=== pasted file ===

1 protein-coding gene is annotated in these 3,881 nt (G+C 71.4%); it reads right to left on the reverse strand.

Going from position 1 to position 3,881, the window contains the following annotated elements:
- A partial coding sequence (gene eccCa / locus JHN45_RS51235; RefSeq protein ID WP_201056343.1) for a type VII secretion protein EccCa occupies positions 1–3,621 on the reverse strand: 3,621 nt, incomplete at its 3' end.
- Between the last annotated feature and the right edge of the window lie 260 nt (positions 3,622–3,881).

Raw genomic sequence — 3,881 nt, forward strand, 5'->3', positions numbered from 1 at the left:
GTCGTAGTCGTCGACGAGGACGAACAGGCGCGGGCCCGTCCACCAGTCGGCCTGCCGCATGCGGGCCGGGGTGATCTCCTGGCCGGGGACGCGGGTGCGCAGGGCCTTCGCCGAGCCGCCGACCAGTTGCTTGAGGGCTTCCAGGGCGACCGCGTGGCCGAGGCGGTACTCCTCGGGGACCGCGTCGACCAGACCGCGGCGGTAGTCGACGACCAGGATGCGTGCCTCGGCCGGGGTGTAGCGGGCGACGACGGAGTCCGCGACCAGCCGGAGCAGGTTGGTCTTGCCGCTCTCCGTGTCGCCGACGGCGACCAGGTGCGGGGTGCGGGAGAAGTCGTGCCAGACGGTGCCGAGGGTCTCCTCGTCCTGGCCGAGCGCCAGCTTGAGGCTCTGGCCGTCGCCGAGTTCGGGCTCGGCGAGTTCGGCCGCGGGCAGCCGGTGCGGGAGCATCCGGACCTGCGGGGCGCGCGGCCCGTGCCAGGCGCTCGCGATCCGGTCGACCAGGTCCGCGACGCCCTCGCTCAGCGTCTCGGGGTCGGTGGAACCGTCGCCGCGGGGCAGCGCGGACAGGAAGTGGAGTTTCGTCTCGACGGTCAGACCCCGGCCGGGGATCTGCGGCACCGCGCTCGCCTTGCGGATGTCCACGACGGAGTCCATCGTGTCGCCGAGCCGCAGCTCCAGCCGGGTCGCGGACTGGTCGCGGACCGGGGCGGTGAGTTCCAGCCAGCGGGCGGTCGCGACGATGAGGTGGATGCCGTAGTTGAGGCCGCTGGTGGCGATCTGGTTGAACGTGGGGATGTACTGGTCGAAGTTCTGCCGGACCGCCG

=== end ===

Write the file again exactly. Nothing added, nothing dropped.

1 protein-coding gene is annotated in these 3,881 nt (G+C 71.4%); it reads right to left on the reverse strand.

Going from position 1 to position 3,881, the window contains the following annotated elements:
- A partial coding sequence (gene eccCa / locus JHN45_RS51235; RefSeq protein ID WP_201056343.1) for a type VII secretion protein EccCa occupies positions 1–3,621 on the reverse strand: 3,621 nt, incomplete at its 3' end.
- Between the last annotated feature and the right edge of the window lie 260 nt (positions 3,622–3,881).

Raw genomic sequence — 3,881 nt, forward strand, 5'->3', positions numbered from 1 at the left:
GTCGTAGTCGTCGACGAGGACGAACAGGCGCGGGCCCGTCCACCAGTCGGCCTGCCGCATGCGGGCCGGGGTGATCTCCTGGCCGGGGACGCGGGTGCGCAGGGCCTTCGCCGAGCCGCCGACCAGTTGCTTGAGGGCTTCCAGGGCGACCGCGTGGCCGAGGCGGTACTCCTCGGGGACCGCGTCGACCAGACCGCGGCGGTAGTCGACGACCAGGATGCGTGCCTCGGCCGGGGTGTAGCGGGCGACGACGGAGTCCGCGACCAGCCGGAGCAGGTTGGTCTTGCCGCTCTCCGTGTCGCCGACGGCGACCAGGTGCGGGGTGCGGGAGAAGTCGTGCCAGACGGTGCCGAGGGTCTCCTCGTCCTGGCCGAGCGCCAGCTTGAGGCTCTGGCCGTCGCCGAGTTCGGGCTCGGCGAGTTCGGCCGCGGGCAGCCGGTGCGGGAGCATCCGGACCTGCGGGGCGCGCGGCCCGTGCCAGGCGCTCGCGATCCGGTCGACCAGGTCCGCGACGCCCTCGCTCAGCGTCTCGGGGTCGGTGGAACCGTCGCCGCGGGGCAGCGCGGACAGGAAGTGGAGTTTCGTCTCGACGGTCAGACCCCGGCCGGGGATCTGCGGCACCGCGCTCGCCTTGCGGATGTCCACGACGGAGTCCATCGTGTCGCCGAGCCGCAGCTCCAGCCGGGTCGCGGACTGGTCGCGGACCGGGGCGGTGAGTTCCAGCCAGCGGGCGGTCGCGACGATGAGGTGGATGCCGTAGTTGAGGCCGCTGGTGGCGATCTGGTTGAACGTGGGGATGTACTGGTCGAAGTTCTGCCGGACCGCCG